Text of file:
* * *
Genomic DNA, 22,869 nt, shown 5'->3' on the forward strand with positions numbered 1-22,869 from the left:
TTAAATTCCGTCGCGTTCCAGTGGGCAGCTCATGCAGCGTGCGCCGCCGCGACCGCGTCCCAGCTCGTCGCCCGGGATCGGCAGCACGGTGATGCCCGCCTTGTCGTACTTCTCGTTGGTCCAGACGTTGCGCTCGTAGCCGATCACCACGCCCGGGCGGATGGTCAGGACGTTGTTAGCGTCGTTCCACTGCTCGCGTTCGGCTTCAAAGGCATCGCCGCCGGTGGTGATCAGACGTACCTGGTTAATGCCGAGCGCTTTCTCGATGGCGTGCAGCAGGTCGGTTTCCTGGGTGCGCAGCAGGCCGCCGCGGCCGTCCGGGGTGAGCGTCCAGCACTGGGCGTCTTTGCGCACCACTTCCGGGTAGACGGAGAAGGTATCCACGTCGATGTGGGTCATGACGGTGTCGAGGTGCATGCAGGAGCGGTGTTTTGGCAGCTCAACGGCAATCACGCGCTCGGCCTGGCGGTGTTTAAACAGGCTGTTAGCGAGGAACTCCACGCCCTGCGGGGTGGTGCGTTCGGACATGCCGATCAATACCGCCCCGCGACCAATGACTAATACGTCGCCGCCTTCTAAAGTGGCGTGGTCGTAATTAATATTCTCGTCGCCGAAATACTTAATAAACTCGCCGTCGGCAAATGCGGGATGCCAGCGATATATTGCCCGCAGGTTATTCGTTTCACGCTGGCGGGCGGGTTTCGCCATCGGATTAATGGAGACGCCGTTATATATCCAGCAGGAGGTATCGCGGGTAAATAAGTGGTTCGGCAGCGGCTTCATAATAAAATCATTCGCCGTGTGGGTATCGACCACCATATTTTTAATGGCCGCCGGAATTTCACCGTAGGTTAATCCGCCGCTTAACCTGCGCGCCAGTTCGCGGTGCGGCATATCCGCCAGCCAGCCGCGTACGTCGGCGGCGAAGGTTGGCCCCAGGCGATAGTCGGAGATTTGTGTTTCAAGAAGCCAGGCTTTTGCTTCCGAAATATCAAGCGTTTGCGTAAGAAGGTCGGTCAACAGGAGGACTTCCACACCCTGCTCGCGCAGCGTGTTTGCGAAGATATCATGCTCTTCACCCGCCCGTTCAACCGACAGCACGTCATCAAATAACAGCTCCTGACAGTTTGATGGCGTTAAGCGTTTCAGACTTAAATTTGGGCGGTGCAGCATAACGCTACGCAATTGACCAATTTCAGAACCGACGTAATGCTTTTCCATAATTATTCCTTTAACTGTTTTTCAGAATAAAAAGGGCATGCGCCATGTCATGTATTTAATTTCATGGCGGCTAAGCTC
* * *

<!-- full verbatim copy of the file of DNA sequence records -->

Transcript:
Genomic DNA, 22,869 nt, shown 5'->3' on the forward strand with positions numbered 1-22,869 from the left:
TTAAATTCCGTCGCGTTCCAGTGGGCAGCTCATGCAGCGTGCGCCGCCGCGACCGCGTCCCAGCTCGTCGCCCGGGATCGGCAGCACGGTGATGCCCGCCTTGTCGTACTTCTCGTTGGTCCAGACGTTGCGCTCGTAGCCGATCACCACGCCCGGGCGGATGGTCAGGACGTTGTTAGCGTCGTTCCACTGCTCGCGTTCGGCTTCAAAGGCATCGCCGCCGGTGGTGATCAGACGTACCTGGTTAATGCCGAGCGCTTTCTCGATGGCGTGCAGCAGGTCGGTTTCCTGGGTGCGCAGCAGGCCGCCGCGGCCGTCCGGGGTGAGCGTCCAGCACTGGGCGTCTTTGCGCACCACTTCCGGGTAGACGGAGAAGGTATCCACGTCGATGTGGGTCATGACGGTGTCGAGGTGCATGCAGGAGCGGTGTTTTGGCAGCTCAACGGCAATCACGCGCTCGGCCTGGCGGTGTTTAAACAGGCTGTTAGCGAGGAACTCCACGCCCTGCGGGGTGGTGCGTTCGGACATGCCGATCAATACCGCCCCGCGACCAATGACTAATACGTCGCCGCCTTCTAAAGTGGCGTGGTCGTAATTAATATTCTCGTCGCCGAAATACTTAATAAACTCGCCGTCGGCAAATGCGGGATGCCAGCGATATATTGCCCGCAGGTTATTCGTTTCACGCTGGCGGGCGGGTTTCGCCATCGGATTAATGGAGACGCCGTTATATATCCAGCAGGAGGTATCGCGGGTAAATAAGTGGTTCGGCAGCGGCTTCATAATAAAATCATTCGCCGTGTGGGTATCGACCACCATATTTTTAATGGCCGCCGGAATTTCACCGTAGGTTAATCCGCCGCTTAACCTGCGCGCCAGTTCGCGGTGCGGCATATCCGCCAGCCAGCCGCGTACGTCGGCGGCGAAGGTTGGCCCCAGGCGATAGTCGGAGATTTGTGTTTCAAGAAGCCAGGCTTTTGCTTCCGAAATATCAAGCGTTTGCGTAAGAAGGTCGGTCAACAGGAGGACTTCCACACCCTGCTCGCGCAGCGTGTTTGCGAAGATATCATGCTCTTCACCCGCCCGTTCAACCGACAGCACGTCATCAAATAACAGCTCCTGACAGTTTGATGGCGTTAAGCGTTTCAGACTTAAATTTGGGCGGTGCAGCATAACGCTACGCAATTGACCAATTTCAGAACCGACGTAATGCTTTTCCATAATTATTCCTTTAACTGTTTTTCAGAATAAAAAGGGCATGCGCCATGTCATGTATTTAATTTCATGGCGGCTAAGCTC